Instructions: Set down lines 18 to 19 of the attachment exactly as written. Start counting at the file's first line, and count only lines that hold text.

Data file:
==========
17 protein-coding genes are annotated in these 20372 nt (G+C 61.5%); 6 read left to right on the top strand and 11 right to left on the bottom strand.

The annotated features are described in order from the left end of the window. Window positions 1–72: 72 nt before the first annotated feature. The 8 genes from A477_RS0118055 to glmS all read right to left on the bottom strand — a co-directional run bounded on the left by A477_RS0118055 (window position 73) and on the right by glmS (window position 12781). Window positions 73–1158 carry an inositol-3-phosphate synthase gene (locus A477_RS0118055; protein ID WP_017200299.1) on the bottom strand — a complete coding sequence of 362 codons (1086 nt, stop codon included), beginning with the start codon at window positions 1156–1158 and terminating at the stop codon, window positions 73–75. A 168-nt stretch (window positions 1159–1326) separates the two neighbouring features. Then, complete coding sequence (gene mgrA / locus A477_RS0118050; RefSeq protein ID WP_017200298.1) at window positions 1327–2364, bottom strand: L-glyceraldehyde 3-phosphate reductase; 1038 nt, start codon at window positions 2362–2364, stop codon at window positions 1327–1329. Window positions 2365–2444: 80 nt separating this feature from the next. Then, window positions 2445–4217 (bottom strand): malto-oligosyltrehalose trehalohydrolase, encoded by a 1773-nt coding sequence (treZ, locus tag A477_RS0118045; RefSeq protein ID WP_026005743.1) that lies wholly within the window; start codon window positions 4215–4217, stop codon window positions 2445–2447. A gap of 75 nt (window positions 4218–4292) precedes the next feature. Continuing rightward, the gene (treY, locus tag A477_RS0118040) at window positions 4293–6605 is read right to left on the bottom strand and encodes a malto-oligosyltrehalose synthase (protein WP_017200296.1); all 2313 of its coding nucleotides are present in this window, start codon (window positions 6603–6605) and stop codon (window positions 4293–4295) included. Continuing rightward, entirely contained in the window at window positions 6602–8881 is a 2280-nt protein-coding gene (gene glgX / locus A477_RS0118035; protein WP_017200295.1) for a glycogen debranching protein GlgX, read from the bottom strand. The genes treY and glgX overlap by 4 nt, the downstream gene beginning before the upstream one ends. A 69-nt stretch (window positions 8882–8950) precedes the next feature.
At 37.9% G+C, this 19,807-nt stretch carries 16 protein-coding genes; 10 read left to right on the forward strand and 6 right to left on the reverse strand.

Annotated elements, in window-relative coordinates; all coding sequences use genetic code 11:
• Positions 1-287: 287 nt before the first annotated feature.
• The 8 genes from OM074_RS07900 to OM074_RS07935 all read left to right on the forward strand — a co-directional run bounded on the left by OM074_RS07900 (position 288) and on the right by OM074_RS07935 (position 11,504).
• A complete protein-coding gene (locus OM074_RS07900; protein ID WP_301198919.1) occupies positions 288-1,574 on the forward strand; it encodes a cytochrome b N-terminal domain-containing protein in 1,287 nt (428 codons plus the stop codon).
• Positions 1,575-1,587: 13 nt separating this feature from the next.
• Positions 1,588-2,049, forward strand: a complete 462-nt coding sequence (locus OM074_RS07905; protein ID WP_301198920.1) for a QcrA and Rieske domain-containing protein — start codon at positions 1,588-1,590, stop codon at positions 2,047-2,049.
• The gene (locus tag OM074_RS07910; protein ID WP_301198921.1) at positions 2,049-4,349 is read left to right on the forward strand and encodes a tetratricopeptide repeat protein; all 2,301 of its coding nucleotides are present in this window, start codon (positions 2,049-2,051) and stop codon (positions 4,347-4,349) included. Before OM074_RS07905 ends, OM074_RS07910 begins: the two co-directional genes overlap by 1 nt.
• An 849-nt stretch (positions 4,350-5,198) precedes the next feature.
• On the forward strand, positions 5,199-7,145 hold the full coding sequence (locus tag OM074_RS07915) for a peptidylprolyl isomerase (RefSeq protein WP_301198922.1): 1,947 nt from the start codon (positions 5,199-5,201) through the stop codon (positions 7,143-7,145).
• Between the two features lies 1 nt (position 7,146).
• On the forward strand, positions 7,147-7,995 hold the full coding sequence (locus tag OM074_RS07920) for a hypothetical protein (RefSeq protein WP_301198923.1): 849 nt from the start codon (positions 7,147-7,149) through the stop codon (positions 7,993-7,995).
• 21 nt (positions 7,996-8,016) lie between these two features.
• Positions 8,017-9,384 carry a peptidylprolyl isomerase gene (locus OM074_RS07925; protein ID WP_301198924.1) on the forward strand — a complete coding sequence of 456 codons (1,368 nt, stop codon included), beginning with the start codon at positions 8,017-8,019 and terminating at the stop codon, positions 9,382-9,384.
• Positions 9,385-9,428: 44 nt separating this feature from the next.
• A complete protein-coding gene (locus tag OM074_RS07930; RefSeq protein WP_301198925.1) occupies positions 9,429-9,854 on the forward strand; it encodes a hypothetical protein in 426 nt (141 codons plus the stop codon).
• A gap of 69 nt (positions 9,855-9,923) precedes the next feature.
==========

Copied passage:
• A complete protein-coding gene (locus tag OM074_RS07930; RefSeq protein WP_301198925.1) occupies positions 9,429-9,854 on the forward strand; it encodes a hypothetical protein in 426 nt (141 codons plus the stop codon).
• A gap of 69 nt (positions 9,855-9,923) precedes the next feature.